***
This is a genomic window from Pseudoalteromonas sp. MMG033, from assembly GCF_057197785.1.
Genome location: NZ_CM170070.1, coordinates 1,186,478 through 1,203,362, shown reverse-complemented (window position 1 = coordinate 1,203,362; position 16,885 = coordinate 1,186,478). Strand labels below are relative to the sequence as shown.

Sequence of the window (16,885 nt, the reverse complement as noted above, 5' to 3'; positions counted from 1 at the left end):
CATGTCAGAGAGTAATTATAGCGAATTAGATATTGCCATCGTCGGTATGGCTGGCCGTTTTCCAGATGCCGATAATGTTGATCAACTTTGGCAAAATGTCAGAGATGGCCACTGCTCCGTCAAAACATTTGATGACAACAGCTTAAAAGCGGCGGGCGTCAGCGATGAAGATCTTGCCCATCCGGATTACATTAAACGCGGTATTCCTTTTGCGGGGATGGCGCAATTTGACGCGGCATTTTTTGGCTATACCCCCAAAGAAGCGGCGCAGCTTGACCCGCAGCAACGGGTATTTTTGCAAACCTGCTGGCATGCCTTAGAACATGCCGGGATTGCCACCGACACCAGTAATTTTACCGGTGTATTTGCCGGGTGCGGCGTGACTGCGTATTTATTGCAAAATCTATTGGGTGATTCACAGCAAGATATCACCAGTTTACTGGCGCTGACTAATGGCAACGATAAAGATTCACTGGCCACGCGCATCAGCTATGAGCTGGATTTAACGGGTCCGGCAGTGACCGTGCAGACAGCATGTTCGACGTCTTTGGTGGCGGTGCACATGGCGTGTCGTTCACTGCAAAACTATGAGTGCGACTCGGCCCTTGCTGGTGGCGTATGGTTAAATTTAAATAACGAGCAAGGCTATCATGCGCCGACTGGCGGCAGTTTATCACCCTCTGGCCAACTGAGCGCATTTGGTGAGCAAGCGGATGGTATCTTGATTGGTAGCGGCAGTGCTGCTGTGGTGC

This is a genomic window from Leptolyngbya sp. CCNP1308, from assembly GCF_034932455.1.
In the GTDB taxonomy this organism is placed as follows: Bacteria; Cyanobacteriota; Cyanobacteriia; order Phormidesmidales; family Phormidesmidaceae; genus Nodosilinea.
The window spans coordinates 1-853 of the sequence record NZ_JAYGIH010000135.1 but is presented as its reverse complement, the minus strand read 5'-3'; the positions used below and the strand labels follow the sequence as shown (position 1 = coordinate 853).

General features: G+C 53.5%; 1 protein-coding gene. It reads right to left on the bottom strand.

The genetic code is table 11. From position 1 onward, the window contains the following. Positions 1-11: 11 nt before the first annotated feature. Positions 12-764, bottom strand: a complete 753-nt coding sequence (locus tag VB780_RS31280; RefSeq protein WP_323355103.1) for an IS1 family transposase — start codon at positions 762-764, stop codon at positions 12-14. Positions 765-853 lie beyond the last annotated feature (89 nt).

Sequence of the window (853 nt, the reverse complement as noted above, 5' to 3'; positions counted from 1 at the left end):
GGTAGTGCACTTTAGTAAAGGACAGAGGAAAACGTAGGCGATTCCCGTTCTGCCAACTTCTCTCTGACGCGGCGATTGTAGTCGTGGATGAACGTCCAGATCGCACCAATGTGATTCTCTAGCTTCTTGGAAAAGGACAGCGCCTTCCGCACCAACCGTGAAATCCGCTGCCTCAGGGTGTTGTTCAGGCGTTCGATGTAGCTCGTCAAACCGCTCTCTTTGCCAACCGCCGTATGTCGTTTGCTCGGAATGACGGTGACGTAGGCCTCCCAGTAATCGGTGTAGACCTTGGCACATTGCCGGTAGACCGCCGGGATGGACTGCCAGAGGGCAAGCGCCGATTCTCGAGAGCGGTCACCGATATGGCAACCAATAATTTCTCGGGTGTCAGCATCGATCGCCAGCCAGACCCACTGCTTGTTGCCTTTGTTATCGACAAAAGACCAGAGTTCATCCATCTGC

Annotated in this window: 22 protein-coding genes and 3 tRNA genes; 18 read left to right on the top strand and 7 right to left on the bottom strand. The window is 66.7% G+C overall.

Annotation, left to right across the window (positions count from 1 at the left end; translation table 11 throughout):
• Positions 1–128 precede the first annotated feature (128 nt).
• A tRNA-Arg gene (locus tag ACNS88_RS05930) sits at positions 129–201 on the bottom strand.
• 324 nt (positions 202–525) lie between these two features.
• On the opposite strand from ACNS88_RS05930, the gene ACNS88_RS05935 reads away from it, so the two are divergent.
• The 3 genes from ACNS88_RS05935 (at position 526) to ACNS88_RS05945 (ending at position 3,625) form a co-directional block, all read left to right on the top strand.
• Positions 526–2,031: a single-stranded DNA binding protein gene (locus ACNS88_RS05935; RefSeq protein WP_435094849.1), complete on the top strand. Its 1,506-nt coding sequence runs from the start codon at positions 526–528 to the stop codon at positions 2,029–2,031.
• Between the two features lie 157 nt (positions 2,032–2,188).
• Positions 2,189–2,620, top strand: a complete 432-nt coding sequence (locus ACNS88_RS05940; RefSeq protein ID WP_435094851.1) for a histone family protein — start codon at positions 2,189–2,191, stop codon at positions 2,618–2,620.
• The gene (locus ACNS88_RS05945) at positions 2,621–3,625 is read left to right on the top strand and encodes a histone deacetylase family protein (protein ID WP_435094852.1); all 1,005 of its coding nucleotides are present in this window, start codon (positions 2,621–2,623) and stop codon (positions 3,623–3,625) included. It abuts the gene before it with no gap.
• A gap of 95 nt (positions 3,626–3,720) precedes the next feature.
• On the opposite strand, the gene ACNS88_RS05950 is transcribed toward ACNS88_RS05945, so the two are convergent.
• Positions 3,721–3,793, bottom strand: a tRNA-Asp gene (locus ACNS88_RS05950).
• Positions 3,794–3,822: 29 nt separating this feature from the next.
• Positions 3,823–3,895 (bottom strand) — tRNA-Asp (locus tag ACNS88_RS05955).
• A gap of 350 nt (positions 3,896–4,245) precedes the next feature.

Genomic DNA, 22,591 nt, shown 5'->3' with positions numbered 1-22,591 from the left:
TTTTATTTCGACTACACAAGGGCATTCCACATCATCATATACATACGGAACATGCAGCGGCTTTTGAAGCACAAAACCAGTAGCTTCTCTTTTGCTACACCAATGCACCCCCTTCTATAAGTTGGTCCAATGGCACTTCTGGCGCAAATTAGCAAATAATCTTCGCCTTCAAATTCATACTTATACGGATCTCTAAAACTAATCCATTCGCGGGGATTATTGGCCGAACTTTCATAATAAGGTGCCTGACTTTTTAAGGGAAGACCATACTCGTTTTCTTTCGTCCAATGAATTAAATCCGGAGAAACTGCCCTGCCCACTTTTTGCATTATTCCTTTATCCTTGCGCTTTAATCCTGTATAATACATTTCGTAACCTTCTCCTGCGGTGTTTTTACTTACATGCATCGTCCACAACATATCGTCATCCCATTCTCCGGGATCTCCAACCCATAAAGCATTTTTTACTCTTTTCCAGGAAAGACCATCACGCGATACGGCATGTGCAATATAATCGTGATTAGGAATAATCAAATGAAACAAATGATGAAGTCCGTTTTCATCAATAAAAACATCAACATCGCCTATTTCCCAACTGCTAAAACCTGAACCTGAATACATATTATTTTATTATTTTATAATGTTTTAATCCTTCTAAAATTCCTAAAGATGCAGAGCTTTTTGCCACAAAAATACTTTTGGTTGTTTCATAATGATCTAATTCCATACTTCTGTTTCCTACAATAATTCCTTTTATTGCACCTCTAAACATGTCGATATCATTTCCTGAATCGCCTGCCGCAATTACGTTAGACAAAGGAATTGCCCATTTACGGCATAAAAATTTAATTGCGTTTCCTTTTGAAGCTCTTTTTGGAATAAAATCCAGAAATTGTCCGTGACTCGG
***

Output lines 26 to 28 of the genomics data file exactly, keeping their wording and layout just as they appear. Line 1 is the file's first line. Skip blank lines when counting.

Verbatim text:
• Positions 3,794–3,822: 29 nt separating this feature from the next.
• Positions 3,823–3,895 (bottom strand) — tRNA-Asp (locus tag ACNS88_RS05955).
• A gap of 350 nt (positions 3,896–4,245) precedes the next feature.